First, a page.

When Bob and Meredith Stroud bought their twenty mountainside acres in WNC, they gave themselves a piece of heaven. When they placed a conservation easement on the land they gave a gift to the world. They became a part of protecting global biodiversity for everyone…forever. They chose land in Whisper Mountain, located on the Buncombe and Madison County lines northwest of Asheville.
The Strouds and Troy Ball are friends from their days at Vanderbilt University. While catching up at their college reunion Troy mentioned that she and her husband, Charlie, were developing a mountain community near Asheville, NC; at the same time the Strouds said they were looking for mountain property in NC. The Balls were creating a unique environmentally ‘green’ community within the high mountains above the Sandy Mush community. As soon as the Stroudsvisited in 2006 they were convinced that they wanted to be a part of the Ball’s vision.
The Balls, together with their family and friends have protected over 500 acres in Madison County through conservation easements through the Southern Appalachian Highlands Conservancy (SAHC; http://www.appalachian.org/). In 2009 SAHC teamed up with the Southeast Regional Land Conservancy (http://serlc.org/) to accomplish the Strouds’ conservation goal for the year. When ecologist Karin Heiman set foot on the tract she immediately noticed its diverse nature.
Although small in size, the Stroud’s land has many values. Continuity is an important ecological concept for sustainable habitat for plant and animal species. Habitat value is enhanced exponentially when connectivity occurs because habitat potential and diversity is increased. Whisper Mountain’s location is between the regionally significant Big Sandy Mush Valley and Pisgah National Forest. The Sandy Mush area has been the focus of conservation efforts supported by government funding for the last several years. Whisper Mountain is directly adjacent to currently protected Sandy Mush lands but not the National Forest, but does help to form a corridor of protected land between the two. This corridor will become increasingly important for wildlife migration and enhances ecological value of all the protected lands. The Stroud land will adjoin a future protected park, as well as being adjacent to other protected lands, within Whisper Mountain.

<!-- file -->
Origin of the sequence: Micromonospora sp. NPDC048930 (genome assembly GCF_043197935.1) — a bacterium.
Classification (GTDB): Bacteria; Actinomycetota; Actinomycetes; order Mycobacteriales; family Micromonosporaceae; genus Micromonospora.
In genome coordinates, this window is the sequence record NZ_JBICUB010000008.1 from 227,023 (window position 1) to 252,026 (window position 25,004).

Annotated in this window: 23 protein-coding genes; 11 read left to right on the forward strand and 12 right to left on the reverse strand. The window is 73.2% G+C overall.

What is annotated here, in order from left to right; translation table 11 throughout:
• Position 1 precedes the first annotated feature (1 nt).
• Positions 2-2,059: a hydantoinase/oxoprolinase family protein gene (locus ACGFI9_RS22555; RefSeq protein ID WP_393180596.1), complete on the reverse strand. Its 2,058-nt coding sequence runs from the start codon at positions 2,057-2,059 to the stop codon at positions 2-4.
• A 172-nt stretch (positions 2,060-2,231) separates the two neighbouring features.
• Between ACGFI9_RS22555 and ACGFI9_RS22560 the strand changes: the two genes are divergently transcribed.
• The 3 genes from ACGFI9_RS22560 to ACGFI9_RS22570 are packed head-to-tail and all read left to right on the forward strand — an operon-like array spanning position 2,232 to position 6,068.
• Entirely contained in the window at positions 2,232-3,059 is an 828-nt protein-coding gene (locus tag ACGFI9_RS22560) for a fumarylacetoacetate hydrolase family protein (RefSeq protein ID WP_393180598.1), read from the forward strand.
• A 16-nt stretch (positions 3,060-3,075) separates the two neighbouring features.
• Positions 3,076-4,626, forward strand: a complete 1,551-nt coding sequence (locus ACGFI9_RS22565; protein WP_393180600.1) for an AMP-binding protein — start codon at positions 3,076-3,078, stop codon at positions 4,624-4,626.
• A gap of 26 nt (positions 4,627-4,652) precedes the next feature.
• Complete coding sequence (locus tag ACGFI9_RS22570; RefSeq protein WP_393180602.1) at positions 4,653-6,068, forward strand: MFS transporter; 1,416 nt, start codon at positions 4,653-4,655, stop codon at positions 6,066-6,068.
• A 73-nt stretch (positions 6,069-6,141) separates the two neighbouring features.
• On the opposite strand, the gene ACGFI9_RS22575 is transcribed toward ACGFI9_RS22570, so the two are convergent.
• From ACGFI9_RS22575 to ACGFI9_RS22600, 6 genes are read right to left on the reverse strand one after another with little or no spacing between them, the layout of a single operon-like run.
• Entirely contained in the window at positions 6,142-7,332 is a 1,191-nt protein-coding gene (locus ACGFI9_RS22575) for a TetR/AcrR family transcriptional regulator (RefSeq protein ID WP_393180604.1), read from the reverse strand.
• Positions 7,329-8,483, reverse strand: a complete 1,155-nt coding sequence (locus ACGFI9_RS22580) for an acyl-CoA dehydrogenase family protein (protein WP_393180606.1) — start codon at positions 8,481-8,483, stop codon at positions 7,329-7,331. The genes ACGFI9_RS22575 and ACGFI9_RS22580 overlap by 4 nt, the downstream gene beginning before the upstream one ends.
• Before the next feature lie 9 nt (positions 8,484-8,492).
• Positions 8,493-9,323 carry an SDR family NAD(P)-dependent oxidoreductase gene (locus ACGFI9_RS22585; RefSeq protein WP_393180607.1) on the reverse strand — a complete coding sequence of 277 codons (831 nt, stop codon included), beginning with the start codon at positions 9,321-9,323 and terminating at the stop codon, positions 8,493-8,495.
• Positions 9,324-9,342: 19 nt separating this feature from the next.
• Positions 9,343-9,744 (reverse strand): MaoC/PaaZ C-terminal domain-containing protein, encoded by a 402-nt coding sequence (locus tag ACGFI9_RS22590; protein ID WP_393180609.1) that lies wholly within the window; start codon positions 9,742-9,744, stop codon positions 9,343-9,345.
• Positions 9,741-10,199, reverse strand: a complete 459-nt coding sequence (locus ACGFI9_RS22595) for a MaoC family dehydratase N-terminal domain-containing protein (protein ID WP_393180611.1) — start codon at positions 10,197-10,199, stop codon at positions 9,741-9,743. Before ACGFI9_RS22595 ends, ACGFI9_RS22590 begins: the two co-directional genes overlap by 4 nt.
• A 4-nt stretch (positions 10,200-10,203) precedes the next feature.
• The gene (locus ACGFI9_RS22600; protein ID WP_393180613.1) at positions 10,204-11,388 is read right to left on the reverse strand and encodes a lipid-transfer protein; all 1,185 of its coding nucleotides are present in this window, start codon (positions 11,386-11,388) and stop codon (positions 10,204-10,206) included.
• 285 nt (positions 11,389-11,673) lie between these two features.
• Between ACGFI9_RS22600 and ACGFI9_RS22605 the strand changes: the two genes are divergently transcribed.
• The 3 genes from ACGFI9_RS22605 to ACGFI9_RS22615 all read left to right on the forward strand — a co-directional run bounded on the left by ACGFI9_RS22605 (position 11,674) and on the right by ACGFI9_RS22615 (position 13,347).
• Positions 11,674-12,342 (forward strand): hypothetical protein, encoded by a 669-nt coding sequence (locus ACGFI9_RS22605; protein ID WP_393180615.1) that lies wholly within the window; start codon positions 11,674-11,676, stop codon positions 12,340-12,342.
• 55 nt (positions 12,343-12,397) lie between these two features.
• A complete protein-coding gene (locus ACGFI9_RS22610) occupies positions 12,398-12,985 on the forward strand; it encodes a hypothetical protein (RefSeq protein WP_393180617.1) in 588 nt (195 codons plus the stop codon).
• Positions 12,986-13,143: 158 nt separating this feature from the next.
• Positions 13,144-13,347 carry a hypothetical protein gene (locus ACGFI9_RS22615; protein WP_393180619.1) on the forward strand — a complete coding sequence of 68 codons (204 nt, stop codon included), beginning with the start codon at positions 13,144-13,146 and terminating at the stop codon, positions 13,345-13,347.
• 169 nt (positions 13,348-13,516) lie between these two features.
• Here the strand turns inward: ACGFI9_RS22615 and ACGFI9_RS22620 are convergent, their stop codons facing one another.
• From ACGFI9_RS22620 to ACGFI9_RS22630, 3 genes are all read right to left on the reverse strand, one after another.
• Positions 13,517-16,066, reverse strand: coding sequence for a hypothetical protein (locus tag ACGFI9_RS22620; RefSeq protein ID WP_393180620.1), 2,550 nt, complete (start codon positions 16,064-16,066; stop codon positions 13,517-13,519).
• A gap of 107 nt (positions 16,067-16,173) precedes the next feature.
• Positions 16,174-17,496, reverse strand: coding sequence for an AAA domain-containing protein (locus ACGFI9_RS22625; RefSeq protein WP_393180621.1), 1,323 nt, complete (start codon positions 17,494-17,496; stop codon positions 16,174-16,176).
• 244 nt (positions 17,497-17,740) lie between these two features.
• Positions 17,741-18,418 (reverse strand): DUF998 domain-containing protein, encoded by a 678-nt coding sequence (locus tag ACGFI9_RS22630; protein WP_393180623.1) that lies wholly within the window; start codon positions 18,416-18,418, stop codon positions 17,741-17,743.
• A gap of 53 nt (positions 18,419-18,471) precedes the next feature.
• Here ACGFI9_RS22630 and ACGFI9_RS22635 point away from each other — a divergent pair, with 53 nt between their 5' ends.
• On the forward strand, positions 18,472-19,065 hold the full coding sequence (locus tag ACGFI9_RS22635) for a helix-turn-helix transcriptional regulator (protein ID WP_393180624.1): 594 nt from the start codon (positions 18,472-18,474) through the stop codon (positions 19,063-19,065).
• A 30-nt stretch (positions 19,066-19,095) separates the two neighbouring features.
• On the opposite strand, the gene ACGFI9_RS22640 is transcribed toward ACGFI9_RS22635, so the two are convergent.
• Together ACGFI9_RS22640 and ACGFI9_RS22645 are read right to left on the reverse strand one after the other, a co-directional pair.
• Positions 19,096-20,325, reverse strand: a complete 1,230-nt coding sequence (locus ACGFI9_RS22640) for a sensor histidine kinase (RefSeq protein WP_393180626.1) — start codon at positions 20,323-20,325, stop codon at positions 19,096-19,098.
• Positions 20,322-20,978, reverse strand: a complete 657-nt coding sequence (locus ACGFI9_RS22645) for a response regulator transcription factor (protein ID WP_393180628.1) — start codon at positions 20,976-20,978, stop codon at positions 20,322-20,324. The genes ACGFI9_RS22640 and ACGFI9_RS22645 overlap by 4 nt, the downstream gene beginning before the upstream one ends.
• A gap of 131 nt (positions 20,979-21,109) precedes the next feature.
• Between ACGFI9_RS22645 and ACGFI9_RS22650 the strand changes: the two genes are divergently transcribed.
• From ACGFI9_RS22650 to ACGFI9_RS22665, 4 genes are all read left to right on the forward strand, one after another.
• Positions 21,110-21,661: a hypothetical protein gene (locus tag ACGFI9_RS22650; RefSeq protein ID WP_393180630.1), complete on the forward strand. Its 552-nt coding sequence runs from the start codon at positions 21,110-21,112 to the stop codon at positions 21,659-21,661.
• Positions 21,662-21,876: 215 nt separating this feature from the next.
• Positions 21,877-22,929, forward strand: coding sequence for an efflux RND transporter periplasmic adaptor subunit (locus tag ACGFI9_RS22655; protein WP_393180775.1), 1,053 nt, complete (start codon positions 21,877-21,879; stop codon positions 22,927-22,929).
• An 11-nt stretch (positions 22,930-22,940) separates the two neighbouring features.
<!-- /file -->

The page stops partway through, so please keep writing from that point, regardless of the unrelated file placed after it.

Looking back at early aerial photos of the Charlotte area drives home the point of the great importance at our present time to have forethought towards the future. Locations that were once wide-open greenspaces are now high-density urban areas, with the only greenspaces being enclosed in small parks and golf courses. Western North Carolina is undeniably under great development pressure. The ridgeline locations of the Stroud Tract forms part of the view seen from the Sandy Mush Valley. Every conserved tract gives the gift of enhancing scenic views sustaining the quality of life for people of the valley and the long-term economic tourism potential for the area.
The uncommon plant species hiding on the forest floor give away the rich soils and circumneutral geologic features. Potential habitat for rare species is easily found. Wildlife habitats stand out in the cavity trees and rock outcrops.
Also, a surprising new contribution for the world is being shown where forests are allowed to remain without being cleared or logged, such as the Stroud’s tract. Forest loss and depletion accounts for 25% of worldwide CO 2 emissions, which are linked to global warming. Intact forests absorb CO2. Young forests provide a carbon gain of about 140 tons of carbon per acre (Wayburn, 2008). Conservation forests 200 years old provide a carbon gain of about 275 tons per acre.
Thus the Strouds have accomplished protecting a gem for themselves and for the rest of the world, which others may wish to follow.